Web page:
On Tuesday, Congress recently approved increased the federal government’s ability to borrow debt by $2.5T, thereby increasing the debt limit to an astonishing $31.4T. The legislation has subsequently been sent to the Biden administration to sign in order to avert a potential default on the government’s debt.
The approval of the increased debt limit emerges after months of wrangling between the Republicans and the Democrats, with the former aiming to force the Democrats into raising to debt limit on their own volition given their propensity for large federal expenditures.
However, a deal was struck last week between Senate Minority Leader Mitch McConnell (R) and Senate Majority House Leader Chuck Schumer, which led to the congressional vote on Tuesday. As part of the deal, normal Senate rules were disregarded, specifically the rule that requires for a minimum of 60 senators to agree upon advancing most legislation. The bill to increase the debt limit was passed earlier on Tuesday in a highly partisan 50-49 vote.
The House of Representatives, which features a Democrat majority, approved the bill in a 221-209 vote.
Schumer claims that the increased debt will help cover the federal government’s needs into 2023, well past the November 8, 2022 midterms that will determine which party controls Congress.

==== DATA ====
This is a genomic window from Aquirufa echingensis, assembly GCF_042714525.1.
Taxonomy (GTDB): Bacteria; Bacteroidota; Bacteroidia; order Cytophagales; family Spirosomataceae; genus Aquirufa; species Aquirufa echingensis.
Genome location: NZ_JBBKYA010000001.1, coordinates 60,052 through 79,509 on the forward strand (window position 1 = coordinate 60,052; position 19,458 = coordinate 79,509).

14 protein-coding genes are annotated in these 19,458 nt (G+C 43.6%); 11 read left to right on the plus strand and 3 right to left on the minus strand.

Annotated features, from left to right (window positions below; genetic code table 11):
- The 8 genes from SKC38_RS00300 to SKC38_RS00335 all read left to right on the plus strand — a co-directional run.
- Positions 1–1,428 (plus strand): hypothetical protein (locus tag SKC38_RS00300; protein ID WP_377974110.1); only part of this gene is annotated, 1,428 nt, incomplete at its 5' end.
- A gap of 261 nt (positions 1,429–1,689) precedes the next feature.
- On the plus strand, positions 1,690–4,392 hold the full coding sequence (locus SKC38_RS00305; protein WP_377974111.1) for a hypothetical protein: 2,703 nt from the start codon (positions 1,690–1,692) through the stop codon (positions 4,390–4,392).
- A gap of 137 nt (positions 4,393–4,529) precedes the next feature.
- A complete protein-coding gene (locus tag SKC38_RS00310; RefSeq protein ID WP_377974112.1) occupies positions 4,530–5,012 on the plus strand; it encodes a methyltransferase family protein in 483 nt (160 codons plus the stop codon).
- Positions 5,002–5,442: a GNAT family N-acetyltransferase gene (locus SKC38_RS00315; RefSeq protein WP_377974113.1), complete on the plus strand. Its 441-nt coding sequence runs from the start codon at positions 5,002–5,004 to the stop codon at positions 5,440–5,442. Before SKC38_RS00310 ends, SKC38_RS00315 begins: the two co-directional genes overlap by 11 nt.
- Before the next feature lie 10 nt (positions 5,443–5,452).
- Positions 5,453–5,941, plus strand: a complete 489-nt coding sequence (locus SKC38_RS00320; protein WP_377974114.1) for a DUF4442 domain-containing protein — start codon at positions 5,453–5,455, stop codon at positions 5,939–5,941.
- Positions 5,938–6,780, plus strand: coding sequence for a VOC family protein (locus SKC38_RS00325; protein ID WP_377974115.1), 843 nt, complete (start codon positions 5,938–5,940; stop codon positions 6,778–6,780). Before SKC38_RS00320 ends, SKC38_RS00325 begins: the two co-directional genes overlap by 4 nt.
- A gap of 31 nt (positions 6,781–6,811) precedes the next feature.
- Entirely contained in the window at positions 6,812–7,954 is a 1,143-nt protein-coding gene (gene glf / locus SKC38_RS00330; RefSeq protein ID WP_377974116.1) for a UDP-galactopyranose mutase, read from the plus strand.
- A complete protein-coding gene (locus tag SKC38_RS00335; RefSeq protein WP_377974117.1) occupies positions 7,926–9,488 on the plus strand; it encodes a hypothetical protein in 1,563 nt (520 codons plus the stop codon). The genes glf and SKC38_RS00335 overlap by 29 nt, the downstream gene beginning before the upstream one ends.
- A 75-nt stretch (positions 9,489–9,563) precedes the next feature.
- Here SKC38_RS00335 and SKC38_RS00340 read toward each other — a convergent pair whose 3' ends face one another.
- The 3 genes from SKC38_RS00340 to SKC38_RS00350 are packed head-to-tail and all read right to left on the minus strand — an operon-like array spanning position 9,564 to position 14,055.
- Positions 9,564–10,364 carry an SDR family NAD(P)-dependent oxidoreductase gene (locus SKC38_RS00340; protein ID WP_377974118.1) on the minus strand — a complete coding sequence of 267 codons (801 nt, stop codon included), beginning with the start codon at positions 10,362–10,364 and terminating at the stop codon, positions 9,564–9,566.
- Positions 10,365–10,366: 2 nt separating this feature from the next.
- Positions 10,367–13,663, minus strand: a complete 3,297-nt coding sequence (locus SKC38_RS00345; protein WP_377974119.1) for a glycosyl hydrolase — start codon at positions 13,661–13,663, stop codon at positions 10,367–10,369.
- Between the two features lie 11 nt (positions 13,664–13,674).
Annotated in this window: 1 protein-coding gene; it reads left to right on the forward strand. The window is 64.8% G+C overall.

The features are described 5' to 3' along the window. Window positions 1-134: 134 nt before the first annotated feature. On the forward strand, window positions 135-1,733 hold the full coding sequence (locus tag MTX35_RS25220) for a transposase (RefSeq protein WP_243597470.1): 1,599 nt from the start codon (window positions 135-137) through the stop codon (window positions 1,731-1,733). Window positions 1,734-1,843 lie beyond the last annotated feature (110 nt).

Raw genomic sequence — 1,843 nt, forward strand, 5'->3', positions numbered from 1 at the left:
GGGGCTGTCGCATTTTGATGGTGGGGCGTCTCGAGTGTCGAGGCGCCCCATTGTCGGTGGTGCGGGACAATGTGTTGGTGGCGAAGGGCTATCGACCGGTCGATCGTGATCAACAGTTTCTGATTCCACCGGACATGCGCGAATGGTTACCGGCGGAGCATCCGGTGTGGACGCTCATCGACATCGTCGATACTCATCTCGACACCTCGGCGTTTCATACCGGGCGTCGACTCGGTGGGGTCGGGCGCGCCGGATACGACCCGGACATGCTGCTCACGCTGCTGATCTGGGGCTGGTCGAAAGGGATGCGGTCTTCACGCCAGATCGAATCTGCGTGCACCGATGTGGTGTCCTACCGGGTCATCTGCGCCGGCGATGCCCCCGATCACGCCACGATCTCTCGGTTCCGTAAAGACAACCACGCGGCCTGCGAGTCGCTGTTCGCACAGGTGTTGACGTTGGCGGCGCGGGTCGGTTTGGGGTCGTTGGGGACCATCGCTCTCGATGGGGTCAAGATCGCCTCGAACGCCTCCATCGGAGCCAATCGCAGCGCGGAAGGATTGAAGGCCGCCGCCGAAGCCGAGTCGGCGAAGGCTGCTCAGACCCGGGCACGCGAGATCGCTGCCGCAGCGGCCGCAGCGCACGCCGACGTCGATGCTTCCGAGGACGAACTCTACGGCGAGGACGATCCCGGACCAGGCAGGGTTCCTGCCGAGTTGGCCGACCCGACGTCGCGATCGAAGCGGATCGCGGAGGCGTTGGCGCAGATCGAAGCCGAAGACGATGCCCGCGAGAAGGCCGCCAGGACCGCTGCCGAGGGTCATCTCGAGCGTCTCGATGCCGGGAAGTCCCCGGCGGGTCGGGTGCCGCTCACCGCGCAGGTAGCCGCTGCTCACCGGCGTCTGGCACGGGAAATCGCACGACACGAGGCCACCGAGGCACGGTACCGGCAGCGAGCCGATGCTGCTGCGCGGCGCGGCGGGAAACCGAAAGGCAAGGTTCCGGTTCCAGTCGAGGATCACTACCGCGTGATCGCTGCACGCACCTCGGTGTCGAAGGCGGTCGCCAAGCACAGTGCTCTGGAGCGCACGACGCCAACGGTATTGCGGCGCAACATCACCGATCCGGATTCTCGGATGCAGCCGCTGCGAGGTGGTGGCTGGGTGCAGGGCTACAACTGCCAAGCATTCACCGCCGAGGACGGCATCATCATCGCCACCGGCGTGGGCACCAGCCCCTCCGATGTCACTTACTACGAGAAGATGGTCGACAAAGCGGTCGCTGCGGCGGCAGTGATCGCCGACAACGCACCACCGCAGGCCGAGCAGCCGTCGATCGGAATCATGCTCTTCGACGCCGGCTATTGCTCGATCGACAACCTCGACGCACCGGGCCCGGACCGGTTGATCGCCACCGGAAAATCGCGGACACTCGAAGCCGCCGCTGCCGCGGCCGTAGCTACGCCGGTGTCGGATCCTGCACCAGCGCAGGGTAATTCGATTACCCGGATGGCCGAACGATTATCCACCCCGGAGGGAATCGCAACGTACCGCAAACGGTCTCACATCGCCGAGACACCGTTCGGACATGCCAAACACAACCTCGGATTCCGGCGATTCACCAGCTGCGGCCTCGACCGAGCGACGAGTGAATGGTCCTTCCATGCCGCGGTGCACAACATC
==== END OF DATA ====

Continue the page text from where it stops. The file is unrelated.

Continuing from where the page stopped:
Previously, Treasury Secretary Janet Yellen had pressured Congress into increasing the debt limit prior to December 15.
Due to the strange deal developed between McConnell and Schumer, which was approved by both chambers in the preceding week, increasing the national debt was achieved via a simple majority, meaning that Democrats were able to increase the debt limit with virtually no Republican support.
Republican Representative Jodey Arrington informed the Rules Committee that he was gravely disappointed in McConnell’s decision to agree with the deal, given the unprecedented debt levels the nation currently faces. Arrington noted that the national debt is at its highest level since World War II, though the nation “ain’t in a war.”
However, the Chairman of the Rules Committee, Democrat Jim McGovern, informed Arrington that McConnell “understands that … not allowing [this bill] to go forward … would be ruinous to our economy.” McGovern also noted he “[doesn’t] normally have many nice things to say about Mitch McConnell,” though he apparently approves of McConnell’s acquiescence to Schumer.
The Rules Committee subsequently voted 9-4 in advancing the legislation to the House.
“Every Senate Democrat is going to vote along party lines to raise our nation’s debt limit by trillions of dollars,” McConnell proclaimed.
The Senate Minority Leader added that if the Democrats “jam through another reckless tax and spending spree,” then this first increase of the debt limit “will be just the beginning.”
Congress spent much of the month arguing over the debt increase, and representatives are now preparing to take a long vacation over the holidays.
Consequently, it remains unclear whether or not the Democrat will succeed in passing a gargantuan $1.75T welfare package by Christmas. However, enormous disagreements within the Democrat Party on the scope and scale of the Build Back Better (BBB) agenda have frustrated efforts to pass the pro-welfare bill.
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